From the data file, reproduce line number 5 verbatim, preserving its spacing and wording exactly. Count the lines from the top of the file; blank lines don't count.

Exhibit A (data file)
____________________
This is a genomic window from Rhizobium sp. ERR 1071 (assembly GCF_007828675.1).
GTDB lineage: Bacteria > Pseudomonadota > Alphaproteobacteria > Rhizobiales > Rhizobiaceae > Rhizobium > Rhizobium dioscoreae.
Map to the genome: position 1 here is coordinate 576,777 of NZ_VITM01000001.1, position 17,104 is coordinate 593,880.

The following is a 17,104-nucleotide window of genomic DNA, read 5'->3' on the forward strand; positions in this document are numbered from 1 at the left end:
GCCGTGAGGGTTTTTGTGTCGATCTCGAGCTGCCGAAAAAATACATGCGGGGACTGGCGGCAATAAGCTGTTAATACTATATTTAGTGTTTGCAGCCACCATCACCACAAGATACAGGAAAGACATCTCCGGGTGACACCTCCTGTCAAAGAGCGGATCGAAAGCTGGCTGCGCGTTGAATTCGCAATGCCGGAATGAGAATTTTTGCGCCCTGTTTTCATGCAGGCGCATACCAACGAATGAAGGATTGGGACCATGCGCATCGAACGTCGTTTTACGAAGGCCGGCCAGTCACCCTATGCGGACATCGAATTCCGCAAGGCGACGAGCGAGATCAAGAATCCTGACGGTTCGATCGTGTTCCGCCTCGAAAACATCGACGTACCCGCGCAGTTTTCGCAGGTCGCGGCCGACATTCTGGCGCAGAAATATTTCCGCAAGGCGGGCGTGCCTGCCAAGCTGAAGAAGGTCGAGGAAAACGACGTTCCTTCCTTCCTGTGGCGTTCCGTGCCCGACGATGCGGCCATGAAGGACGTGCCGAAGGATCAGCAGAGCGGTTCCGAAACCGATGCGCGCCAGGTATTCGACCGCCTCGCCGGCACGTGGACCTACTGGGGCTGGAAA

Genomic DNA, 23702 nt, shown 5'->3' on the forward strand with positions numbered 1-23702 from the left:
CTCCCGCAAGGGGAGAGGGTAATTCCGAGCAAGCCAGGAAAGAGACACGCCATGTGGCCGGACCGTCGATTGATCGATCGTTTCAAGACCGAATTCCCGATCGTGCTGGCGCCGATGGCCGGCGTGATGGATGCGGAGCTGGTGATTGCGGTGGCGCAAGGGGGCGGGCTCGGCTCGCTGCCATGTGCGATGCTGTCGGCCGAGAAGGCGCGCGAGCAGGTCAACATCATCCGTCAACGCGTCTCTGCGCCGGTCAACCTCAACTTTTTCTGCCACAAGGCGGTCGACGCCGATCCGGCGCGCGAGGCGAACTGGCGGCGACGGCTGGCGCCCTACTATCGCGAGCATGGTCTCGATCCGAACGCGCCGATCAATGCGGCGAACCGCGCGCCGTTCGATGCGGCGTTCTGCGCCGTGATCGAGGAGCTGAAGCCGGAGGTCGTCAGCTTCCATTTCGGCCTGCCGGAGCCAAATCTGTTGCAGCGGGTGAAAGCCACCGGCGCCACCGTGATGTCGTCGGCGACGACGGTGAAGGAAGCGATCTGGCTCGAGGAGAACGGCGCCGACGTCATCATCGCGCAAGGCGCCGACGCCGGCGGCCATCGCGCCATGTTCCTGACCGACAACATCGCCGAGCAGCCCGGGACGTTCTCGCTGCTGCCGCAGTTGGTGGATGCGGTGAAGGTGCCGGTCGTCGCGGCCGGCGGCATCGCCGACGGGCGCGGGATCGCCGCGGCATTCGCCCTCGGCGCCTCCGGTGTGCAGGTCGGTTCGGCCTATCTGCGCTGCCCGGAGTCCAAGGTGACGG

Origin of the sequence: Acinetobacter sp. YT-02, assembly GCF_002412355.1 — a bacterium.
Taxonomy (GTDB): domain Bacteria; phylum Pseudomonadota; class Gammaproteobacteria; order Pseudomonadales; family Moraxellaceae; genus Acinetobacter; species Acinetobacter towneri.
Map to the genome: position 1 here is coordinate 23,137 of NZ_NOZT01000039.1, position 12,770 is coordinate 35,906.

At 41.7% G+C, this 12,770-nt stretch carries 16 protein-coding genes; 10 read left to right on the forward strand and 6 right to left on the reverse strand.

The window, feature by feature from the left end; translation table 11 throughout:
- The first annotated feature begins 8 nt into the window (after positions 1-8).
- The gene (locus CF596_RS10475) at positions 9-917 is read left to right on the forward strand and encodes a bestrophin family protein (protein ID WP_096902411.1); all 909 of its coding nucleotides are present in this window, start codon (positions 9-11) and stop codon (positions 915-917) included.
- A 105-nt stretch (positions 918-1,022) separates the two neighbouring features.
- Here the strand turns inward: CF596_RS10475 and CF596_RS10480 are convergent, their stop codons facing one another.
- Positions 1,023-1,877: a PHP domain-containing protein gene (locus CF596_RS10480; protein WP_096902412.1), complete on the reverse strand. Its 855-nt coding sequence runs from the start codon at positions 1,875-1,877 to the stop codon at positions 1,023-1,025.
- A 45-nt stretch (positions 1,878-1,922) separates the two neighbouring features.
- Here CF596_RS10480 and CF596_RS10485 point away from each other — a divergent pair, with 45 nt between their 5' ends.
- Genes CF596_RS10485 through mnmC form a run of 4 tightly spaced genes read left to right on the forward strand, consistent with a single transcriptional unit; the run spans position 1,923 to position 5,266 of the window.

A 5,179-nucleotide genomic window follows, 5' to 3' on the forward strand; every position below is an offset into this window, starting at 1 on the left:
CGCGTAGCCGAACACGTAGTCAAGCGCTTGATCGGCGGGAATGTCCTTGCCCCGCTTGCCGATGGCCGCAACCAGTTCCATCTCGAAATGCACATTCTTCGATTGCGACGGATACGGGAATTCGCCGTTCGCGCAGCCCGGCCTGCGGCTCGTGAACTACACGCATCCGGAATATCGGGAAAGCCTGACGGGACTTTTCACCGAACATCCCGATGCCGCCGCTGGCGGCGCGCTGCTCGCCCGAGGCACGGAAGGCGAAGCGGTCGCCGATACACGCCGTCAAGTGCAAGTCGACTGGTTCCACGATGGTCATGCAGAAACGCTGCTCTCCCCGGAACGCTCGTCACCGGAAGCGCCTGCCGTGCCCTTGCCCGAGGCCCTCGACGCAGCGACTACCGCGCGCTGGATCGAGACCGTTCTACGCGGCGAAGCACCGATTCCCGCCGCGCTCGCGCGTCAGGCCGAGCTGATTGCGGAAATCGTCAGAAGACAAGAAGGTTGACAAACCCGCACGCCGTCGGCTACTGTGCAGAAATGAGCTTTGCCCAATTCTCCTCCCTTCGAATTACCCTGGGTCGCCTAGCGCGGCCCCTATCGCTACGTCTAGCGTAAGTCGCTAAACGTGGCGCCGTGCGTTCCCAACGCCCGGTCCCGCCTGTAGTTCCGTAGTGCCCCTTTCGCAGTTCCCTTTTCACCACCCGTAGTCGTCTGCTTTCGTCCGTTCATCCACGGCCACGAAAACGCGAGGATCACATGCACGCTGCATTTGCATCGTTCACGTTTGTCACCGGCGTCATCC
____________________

GCCGTGAGGGTTTTTGTGTCGATCTCGAGCTGCCGAAAAAATACATGCGGGGACTGGCGGCAATAAGCTGTTAATACTATATTTAGTGTTTGCAGCCACCATCACCACAAGATACAGGAAAGACATCTCCGGGTGACACCTCCTGTCAAAGAGCGGATCGAAAGCTGGCTGCGCGTTGAATTCGCAATGCCGGAATGAGAATTTTTGCGCCCTGTTTTCATGCAGGCGCATACCAACGAATGAAGGATTGGGACCATGCGCATCGAACGTCGTTTTACGAAGGCCGGCCAGTCACCCTATGCGGACATCGAATTCCGCAAGGCGACGAGCGAGATCAAGAATCCTGACGGTTCGATCGTGTTCCGCCTCGAAAACATCGACGTACCCGCGCAGTTTTCGCAGGTCGCGGCCGACATTCTGGCGCAGAAATATTTCCGCAAGGCGGGCGTGCCTGCCAAGCTGAAGAAGGTCGAGGAAAACGACGTTCCTTCCTTCCTGTGGCGTTCCGTGCCCGACGATGCGGCCATGAAGGACGTGCCGAAGGATCAGCAGAGCGGTTCCGAAACCGATGCGCGCCAGGTATTCGACCGCCTCGCCGGCACGTGGACCTACTGGGGCTGGAAA